In 2021, we added nearly 80 STEM education resources to our online catalog of lessons, activities, articles, and videos for educators, students, and families. The resources feature NASA's latest missions exploring Earth, the Moon, Mars, asteroids, the Solar System and the universe beyond. Here are the 10 resources our audiences visited most this year.
To kick off the year, we invited students, educators, and families from around the world to create their own mission to Mars as we counted down to the Perseverance rover's epic landing on the Red Planet in February. More than one million students participated in the Mission to Mars Student Challenge, which features seven weeks of guided education plans, student projects, and expert talks and interviews highlighting each phase of a real Mars mission.
It's no surprise that this was our most popular product of the year. And good news: It's still available and timely! With Perseverance actively exploring Mars and making new discoveries all the time, the challenge offers ongoing opportunities to get students engaged in real-world STEM.
This video offers a short and simple answer to two of students' most enduring questions: How do the sizes of planets compare and how far is it between them? Plus, it gets at why we don't often (or ever) see images that show all the planets' sizes and distances to scale. Spoiler alert: It's pretty much impossible to do.
Get students exploring solar system size and distance in more detail and even making their own scale models with this student project.
As you'll soon see from the rest of this list, coding projects were a big draw this year. This one took off along with Ingenuity, the first helicopter designed to fly on Mars, which made its historic first flight in April. Designed as a test of technology that could be used on future missions, Ingenuity was only slated for a few flights, but it has far exceeded even that lofty goal.
In this project, students use the free visual programming language Scratch to create a game inspired by the helicopter-that-could.
Just updated for 2022, this project is part educational activity and part art for your walls. Students learn about moon phases to complete this interactive calendar, which shows when and where to see moon phases throughout the year, plus lists moon events such as lunar eclipses and supermoons. The art-deco inspired design might just have you wanting to make one for yourself, too.
This year marked the eighth installment of our annual Pi Day Challenge, a set of illustrated math problems featuring pi (of course) and NASA missions and science. Don't let the name fool you – these problems are fun to solve year round.
Students can choose from 32 different problems that will develop their math skills while they take on some of the same challenges faced by NASA scientists and engineers. New this year are puzzlers featuring the OSIRIS-REx asteroid mission, Mars helicopter, Deep Space Network, and aurora science.
Educator guides for each problem and problem set are also available here. And don't miss the downloadable posters and virtual meeting backgrounds.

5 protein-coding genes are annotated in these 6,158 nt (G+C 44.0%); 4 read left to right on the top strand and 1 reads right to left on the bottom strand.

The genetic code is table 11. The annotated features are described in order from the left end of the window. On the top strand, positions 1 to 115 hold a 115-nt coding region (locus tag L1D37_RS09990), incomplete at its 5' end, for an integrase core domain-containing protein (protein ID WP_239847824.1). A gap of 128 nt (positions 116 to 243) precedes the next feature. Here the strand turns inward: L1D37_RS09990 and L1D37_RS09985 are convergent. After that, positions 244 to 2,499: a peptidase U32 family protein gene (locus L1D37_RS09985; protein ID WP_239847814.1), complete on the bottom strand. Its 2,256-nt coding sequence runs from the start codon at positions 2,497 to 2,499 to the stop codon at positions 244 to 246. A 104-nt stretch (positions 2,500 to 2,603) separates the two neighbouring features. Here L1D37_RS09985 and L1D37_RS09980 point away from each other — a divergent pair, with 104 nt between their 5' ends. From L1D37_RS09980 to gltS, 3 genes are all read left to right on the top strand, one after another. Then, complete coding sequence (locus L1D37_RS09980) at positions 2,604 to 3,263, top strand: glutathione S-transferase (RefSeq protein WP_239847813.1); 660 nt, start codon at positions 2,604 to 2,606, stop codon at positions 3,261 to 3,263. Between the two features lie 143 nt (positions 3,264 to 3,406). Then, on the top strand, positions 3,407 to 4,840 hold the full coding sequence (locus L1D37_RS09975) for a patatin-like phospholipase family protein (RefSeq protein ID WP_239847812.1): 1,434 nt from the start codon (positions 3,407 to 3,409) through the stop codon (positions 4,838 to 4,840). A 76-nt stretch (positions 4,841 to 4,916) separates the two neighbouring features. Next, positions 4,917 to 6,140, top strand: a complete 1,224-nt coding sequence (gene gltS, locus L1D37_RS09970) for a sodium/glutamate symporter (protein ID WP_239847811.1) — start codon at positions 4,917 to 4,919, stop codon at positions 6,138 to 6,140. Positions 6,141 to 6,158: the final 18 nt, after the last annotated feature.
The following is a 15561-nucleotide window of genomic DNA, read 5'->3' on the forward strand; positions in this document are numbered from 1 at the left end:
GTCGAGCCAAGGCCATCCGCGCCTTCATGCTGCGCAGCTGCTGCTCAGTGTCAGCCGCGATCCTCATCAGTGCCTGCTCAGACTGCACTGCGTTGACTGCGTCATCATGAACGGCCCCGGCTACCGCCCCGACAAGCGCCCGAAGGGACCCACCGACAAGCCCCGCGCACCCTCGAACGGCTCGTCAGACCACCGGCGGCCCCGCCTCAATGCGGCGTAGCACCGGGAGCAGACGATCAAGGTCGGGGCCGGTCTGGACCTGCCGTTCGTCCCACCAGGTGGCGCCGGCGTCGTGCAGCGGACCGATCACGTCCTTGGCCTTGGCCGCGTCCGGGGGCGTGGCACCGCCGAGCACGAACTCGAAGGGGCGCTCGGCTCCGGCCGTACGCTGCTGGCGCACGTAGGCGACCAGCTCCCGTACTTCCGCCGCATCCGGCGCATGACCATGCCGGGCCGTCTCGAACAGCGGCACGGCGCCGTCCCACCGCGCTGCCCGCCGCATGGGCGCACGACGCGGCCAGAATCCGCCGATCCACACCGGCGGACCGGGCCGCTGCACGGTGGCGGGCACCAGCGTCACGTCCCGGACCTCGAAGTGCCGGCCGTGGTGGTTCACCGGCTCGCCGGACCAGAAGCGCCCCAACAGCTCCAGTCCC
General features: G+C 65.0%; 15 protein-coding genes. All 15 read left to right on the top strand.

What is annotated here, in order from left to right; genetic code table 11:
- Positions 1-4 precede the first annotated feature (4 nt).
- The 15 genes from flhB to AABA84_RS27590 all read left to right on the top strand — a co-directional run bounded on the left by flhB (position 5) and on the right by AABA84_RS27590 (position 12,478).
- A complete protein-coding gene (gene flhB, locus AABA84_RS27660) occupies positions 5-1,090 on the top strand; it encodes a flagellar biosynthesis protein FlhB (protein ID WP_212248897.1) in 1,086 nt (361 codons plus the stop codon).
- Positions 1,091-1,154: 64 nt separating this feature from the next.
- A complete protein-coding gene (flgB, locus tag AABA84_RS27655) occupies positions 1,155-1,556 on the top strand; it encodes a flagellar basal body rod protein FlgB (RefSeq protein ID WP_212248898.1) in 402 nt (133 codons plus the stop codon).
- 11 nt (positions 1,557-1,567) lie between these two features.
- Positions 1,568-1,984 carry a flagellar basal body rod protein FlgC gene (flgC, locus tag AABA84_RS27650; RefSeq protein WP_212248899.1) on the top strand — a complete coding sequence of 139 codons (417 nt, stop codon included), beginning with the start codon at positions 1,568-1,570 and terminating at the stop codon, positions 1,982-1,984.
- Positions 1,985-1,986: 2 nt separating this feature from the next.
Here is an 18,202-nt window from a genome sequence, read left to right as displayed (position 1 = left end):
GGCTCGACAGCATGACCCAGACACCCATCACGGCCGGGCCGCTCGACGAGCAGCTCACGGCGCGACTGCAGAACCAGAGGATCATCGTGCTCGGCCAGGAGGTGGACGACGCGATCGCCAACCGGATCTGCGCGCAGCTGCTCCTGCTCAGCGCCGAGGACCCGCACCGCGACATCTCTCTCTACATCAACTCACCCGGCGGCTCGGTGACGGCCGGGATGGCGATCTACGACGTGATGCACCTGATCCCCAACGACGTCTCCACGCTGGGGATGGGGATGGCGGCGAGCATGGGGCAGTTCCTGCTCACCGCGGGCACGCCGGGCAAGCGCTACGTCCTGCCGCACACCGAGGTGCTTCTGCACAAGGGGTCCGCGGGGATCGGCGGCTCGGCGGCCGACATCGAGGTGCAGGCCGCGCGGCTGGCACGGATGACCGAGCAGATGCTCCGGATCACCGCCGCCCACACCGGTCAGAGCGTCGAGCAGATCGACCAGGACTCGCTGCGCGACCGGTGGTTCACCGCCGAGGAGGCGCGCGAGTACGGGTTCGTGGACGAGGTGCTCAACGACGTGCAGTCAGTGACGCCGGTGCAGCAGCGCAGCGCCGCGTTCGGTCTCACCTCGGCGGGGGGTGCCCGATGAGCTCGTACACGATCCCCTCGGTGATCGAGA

Another coding challenge using the visual programming language Scratch, this project is inspired by the Perseverance Mars rover mission, which is collecting samples that could be brought back to Earth by a potential future mission.
While developing a gamified version of the process, students are introduced to some of the considerations scientists and engineers have to make when collecting samples on Mars.
As if launching a rover to Mars wasn't hard enough, you still have to land when you get there. And that means using a complex series of devices – from parachutes to jet packs to bungee cords – and maneuvers that have to be performed remotely using instructions programmed into the spacecraft's computer.
Students who are ready to take their programming skills to the next level can get an idea of what it takes in this project, which has them use Python and microcontrollers to simulate the process of landing a rover on Mars.
Without giving the answer away: It's not as far as you might think.
In this activity, students stack coins (or other objects) on a map of their local area as a scale model of the distance to space. The stacking continues to the International Space Station, the Moon, and finally to the future orbit of the James Webb Space Telescope, which is slated to launch on Dec. 22.
You don't have to be a big kid to start learning about space exploration. This activity, which is designed for kids in kindergarten through second grade, has learners use geometric shapes called tangrams to fill in a Mars rover design. It provides an introduction to geometry and thinking spatially.
Once kids become experts at building rovers, have them try building rockets.
Technically a classroom activity (it is standards-aligned, after all), this game will appeal to students and strategy card game enthusiasts alike. Download and print out a set for your classroom (or your next game night).
Players work collaboratively to explore destinations including the Moon, Mars, Jupiter and Jupiter's Moon Europa with actual NASA spacecraft and science instruments while working to overcome realistic challenges at their destination including dust storms and instrument failures.